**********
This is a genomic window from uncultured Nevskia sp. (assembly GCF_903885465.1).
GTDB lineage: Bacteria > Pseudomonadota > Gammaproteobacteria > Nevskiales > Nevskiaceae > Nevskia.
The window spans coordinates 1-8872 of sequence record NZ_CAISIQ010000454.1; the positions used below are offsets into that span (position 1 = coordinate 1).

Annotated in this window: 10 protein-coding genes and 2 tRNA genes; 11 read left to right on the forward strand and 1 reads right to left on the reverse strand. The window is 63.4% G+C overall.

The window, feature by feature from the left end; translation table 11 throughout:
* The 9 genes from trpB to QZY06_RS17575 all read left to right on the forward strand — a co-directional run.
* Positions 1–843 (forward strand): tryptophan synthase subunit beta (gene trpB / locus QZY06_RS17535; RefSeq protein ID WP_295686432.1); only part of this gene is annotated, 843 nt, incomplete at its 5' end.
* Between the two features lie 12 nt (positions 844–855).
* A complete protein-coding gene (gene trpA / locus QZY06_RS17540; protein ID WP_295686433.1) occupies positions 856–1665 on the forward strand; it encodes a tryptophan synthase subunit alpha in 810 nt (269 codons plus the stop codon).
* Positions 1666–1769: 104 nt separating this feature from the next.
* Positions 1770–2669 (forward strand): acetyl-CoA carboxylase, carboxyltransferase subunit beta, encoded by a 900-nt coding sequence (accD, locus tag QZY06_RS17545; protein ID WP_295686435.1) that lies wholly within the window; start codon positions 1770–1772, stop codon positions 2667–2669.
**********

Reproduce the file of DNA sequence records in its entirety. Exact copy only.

This is a genomic window from uncultured Nevskia sp. (assembly GCF_903885465.1).
GTDB lineage: Bacteria > Pseudomonadota > Gammaproteobacteria > Nevskiales > Nevskiaceae > Nevskia.
The window spans coordinates 1-8872 of sequence record NZ_CAISIQ010000454.1; the positions used below are offsets into that span (position 1 = coordinate 1).

Annotated in this window: 10 protein-coding genes and 2 tRNA genes; 11 read left to right on the forward strand and 1 reads right to left on the reverse strand. The window is 63.4% G+C overall.

The window, feature by feature from the left end; translation table 11 throughout:
* The 9 genes from trpB to QZY06_RS17575 all read left to right on the forward strand — a co-directional run.
* Positions 1–843 (forward strand): tryptophan synthase subunit beta (gene trpB / locus QZY06_RS17535; RefSeq protein ID WP_295686432.1); only part of this gene is annotated, 843 nt, incomplete at its 5' end.
* Between the two features lie 12 nt (positions 844–855).
* A complete protein-coding gene (gene trpA / locus QZY06_RS17540; protein ID WP_295686433.1) occupies positions 856–1665 on the forward strand; it encodes a tryptophan synthase subunit alpha in 810 nt (269 codons plus the stop codon).
* Positions 1666–1769: 104 nt separating this feature from the next.
* Positions 1770–2669 (forward strand): acetyl-CoA carboxylase, carboxyltransferase subunit beta, encoded by a 900-nt coding sequence (accD, locus tag QZY06_RS17545; protein ID WP_295686435.1) that lies wholly within the window; start codon positions 1770–1772, stop codon positions 2667–2669.